Author + information
- Received September 30, 2010
- Revision received February 20, 2011
- Accepted March 8, 2011
- Published online June 14, 2011.
- Alon Barsheshet, MD⁎,⁎ (, )
- Paul J. Wang, MD†,
- Arthur J. Moss, MD⁎,
- Scott D. Solomon, MD‡,
- Amin Al-Ahmad, MD†,
- Scott McNitt, MS⁎,
- Elyse Foster, MD§,
- David T. Huang, MD⁎,
- Helmut U. Klein, MD⁎,
- Wojciech Zareba, MD, PhD⁎,
- Michael Eldar, MD∥ and
- Ilan Goldenberg, MD⁎
- ↵⁎Reprint requests and correspondence:
Dr. Alon Barsheshet, Heart Research Follow-up Program, Box 653, University of Rochester Medical Center, Rochester, New York 14642
Objectives We aimed to evaluate the relationship between echocardiographic response to cardiac resynchronization therapy (CRT) and the risk of subsequent ventricular tachyarrhythmias (VTAs).
Background Current data regarding the effect of CRT on the risk of VTA are limited and conflicting.
Methods The risk of a first appropriate implantable cardioverter-defibrillator (ICD) therapy for VTA (including ventricular tachycardia, ventricular fibrillation, and ventricular flutter) was compared between high- and low-echocardiographic responders to CRT defibrillator (CRT-D) therapy (defined as ≥25% and <25% reductions, respectively, in left ventricular end-systolic volume [LVESV] at 1 year compared with baseline) and ICD-only patients enrolled in the MADIT-CRT (Multicenter Automatic Defibrillator Implantation Trial–Cardiac Resynchronization Therapy).
Results The cumulative probability of a first VTA at 2 years after assessment of echocardiographic response was highest among low responders to CRT-D (28%), intermediate among ICD-only patients (21%), and lowest among high responders to CRT-D (12%), with p < 0.001 for the overall difference during follow-up. Multivariate analysis showed that high responders to CRT-D experienced a significant 55% reduction in the risk of VTA compared with ICD-only patients (p < 0.001), whereas the risk of VTA was not significantly different between low responders and ICD-only patients (hazard ratio [HR]: 1.26; p = 0.21). Consistently, assessment of response to CRT-D as a continuous measure showed that incremental 10% reductions in left ventricular end-systolic volume were associated with corresponding reductions in the risk of subsequent VTA (HR: 0.80; p < 0.001), VTA/death (HR: 0.79; p < 0.001), ventricular tachycardia (HR: 0.80; p < 0.001), and ventricular fibrillation/ventricular flutter (HR: 0.75; p = 0.044).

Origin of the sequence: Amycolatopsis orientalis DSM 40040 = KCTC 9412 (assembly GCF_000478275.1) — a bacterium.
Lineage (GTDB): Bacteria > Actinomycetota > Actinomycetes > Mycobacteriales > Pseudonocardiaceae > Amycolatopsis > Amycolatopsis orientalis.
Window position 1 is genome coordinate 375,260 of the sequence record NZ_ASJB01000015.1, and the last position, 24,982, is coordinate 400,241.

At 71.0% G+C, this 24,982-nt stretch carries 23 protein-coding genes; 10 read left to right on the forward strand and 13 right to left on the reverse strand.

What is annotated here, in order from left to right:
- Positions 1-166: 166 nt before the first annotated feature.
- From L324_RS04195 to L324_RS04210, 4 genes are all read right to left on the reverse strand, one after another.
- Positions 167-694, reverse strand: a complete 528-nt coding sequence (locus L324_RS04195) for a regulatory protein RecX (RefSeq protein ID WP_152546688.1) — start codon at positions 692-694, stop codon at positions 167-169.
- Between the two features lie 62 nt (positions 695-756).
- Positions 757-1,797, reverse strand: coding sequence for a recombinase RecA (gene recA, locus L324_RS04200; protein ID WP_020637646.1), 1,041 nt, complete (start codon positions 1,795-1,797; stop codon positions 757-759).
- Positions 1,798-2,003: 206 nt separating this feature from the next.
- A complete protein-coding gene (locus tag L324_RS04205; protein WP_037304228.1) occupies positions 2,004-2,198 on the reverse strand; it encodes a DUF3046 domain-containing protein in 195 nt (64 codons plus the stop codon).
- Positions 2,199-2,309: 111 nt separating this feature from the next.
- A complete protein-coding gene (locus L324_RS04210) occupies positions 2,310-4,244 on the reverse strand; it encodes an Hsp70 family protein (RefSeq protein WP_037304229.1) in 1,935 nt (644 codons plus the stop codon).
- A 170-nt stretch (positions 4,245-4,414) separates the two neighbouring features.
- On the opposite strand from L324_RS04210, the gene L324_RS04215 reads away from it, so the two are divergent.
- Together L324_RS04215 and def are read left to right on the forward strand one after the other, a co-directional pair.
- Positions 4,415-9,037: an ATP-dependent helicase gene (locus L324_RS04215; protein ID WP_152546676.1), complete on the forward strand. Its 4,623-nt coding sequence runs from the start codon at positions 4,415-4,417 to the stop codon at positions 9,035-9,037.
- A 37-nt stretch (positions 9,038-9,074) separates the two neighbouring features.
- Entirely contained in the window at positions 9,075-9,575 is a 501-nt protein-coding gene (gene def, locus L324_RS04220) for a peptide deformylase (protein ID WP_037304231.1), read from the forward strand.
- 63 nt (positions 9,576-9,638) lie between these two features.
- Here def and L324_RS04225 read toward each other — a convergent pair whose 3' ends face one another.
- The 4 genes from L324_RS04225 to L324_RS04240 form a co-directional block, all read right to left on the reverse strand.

Conclusions In patients with left ventricular dysfunction enrolled in the MADIT-CRT trial, reverse remodeling was associated with a significant reduction in the risk of subsequent life-threatening VTAs. (Multicenter Automatic Defibrillator Implantation Trial–Cardiac Resynchronization Therapy [MADIT-CRT]; NCT00180271)
- cardiac resynchronization therapy
- heart failure
- implantable cardioverter-defibrillator
- reverse remodeling
- ventricular arrhythmia
This research was carried out while Dr. Barsheshet was a Mirowski-Moss Career Development Awardee at the University of Rochester Medical Center, Rochester, New York. The MADIT-CRT study was supported by a research grant from Boston Scientific, St. Paul, Minnesota, to the University of Rochester School of Medicine and Dentistry. Dr. Wang receives fellowship support and funding for clinical trials from Medtronic, Boston Scientific, and St. Jude Medical; and honoraria from Boston Scientific. Dr. Moss received a research grant from Boston Scientific. Dr. Al-Ahmad received honoraria from Boston Scientific, Medtronic, and St. Jude Medical. Dr. Foster received grant support from Boston Scientific, EBR Systems, Inc., Evalve, Abbott Vascular, Inc., and GDS Systems Inc. Dr. Huang is a speaker for and receives honoraria/research support from Boston Scientific. Dr. Klein received a research grant from Boston Scientific. Dr. Zareba received a research grant from Boston Scientific. Dr. Solomon is a consultant to Boston Scientific. All other authors have reported that they have no relationships to disclose.
- Received September 30, 2010.
- Revision received February 20, 2011.
- Accepted March 8, 2011.
- American College of Cardiology Foundation